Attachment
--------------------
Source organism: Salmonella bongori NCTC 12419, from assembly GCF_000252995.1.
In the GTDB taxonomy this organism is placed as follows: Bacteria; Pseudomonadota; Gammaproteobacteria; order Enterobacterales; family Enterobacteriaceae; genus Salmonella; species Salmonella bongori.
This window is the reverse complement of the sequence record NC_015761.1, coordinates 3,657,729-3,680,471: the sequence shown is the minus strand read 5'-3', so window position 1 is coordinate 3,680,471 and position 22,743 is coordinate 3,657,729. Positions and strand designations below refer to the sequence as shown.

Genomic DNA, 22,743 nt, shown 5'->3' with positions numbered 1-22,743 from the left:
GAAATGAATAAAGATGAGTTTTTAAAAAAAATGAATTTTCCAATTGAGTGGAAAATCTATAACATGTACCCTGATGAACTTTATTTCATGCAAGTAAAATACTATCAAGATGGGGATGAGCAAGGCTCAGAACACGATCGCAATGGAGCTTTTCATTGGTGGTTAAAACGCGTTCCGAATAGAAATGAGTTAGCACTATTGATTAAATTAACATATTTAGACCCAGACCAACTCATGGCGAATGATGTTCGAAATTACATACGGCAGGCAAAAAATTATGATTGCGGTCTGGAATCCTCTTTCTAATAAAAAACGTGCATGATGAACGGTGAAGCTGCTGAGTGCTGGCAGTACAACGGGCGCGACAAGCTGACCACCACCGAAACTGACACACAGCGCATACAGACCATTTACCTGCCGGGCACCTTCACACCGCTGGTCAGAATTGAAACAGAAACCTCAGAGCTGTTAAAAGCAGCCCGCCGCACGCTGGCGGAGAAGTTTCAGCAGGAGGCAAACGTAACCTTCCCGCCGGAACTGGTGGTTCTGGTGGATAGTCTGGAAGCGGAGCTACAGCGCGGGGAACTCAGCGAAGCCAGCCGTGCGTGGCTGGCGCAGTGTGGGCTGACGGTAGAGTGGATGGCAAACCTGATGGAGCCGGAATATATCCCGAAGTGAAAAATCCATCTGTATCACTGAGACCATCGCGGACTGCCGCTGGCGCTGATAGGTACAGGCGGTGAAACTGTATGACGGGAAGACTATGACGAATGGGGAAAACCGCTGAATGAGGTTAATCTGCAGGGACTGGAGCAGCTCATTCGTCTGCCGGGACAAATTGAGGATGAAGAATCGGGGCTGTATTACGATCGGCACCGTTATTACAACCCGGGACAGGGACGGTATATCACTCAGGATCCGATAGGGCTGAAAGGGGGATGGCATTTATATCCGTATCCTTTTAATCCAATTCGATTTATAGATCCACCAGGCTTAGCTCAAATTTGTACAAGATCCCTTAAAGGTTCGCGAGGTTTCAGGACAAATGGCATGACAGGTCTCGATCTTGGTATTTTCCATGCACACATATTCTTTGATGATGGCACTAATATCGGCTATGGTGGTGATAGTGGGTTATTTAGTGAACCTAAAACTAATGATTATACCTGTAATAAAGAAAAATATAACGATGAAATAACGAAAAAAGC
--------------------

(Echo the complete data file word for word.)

Source organism: Salmonella bongori NCTC 12419, from assembly GCF_000252995.1.
In the GTDB taxonomy this organism is placed as follows: Bacteria; Pseudomonadota; Gammaproteobacteria; order Enterobacterales; family Enterobacteriaceae; genus Salmonella; species Salmonella bongori.
This window is the reverse complement of the sequence record NC_015761.1, coordinates 3,657,729-3,680,471: the sequence shown is the minus strand read 5'-3', so window position 1 is coordinate 3,680,471 and position 22,743 is coordinate 3,657,729. Positions and strand designations below refer to the sequence as shown.

Genomic DNA, 22,743 nt, shown 5'->3' with positions numbered 1-22,743 from the left:
GAAATGAATAAAGATGAGTTTTTAAAAAAAATGAATTTTCCAATTGAGTGGAAAATCTATAACATGTACCCTGATGAACTTTATTTCATGCAAGTAAAATACTATCAAGATGGGGATGAGCAAGGCTCAGAACACGATCGCAATGGAGCTTTTCATTGGTGGTTAAAACGCGTTCCGAATAGAAATGAGTTAGCACTATTGATTAAATTAACATATTTAGACCCAGACCAACTCATGGCGAATGATGTTCGAAATTACATACGGCAGGCAAAAAATTATGATTGCGGTCTGGAATCCTCTTTCTAATAAAAAACGTGCATGATGAACGGTGAAGCTGCTGAGTGCTGGCAGTACAACGGGCGCGACAAGCTGACCACCACCGAAACTGACACACAGCGCATACAGACCATTTACCTGCCGGGCACCTTCACACCGCTGGTCAGAATTGAAACAGAAACCTCAGAGCTGTTAAAAGCAGCCCGCCGCACGCTGGCGGAGAAGTTTCAGCAGGAGGCAAACGTAACCTTCCCGCCGGAACTGGTGGTTCTGGTGGATAGTCTGGAAGCGGAGCTACAGCGCGGGGAACTCAGCGAAGCCAGCCGTGCGTGGCTGGCGCAGTGTGGGCTGACGGTAGAGTGGATGGCAAACCTGATGGAGCCGGAATATATCCCGAAGTGAAAAATCCATCTGTATCACTGAGACCATCGCGGACTGCCGCTGGCGCTGATAGGTACAGGCGGTGAAACTGTATGACGGGAAGACTATGACGAATGGGGAAAACCGCTGAATGAGGTTAATCTGCAGGGACTGGAGCAGCTCATTCGTCTGCCGGGACAAATTGAGGATGAAGAATCGGGGCTGTATTACGATCGGCACCGTTATTACAACCCGGGACAGGGACGGTATATCACTCAGGATCCGATAGGGCTGAAAGGGGGATGGCATTTATATCCGTATCCTTTTAATCCAATTCGATTTATAGATCCACCAGGCTTAGCTCAAATTTGTACAAGATCCCTTAAAGGTTCGCGAGGTTTCAGGACAAATGGCATGACAGGTCTCGATCTTGGTATTTTCCATGCACACATATTCTTTGATGATGGCACTAATATCGGCTATGGTGGTGATAGTGGGTTATTTAGTGAACCTAAAACTAATGATTATACCTGTAATAAAGAAAAATATAACGATGAAATAACGAAAAAAGC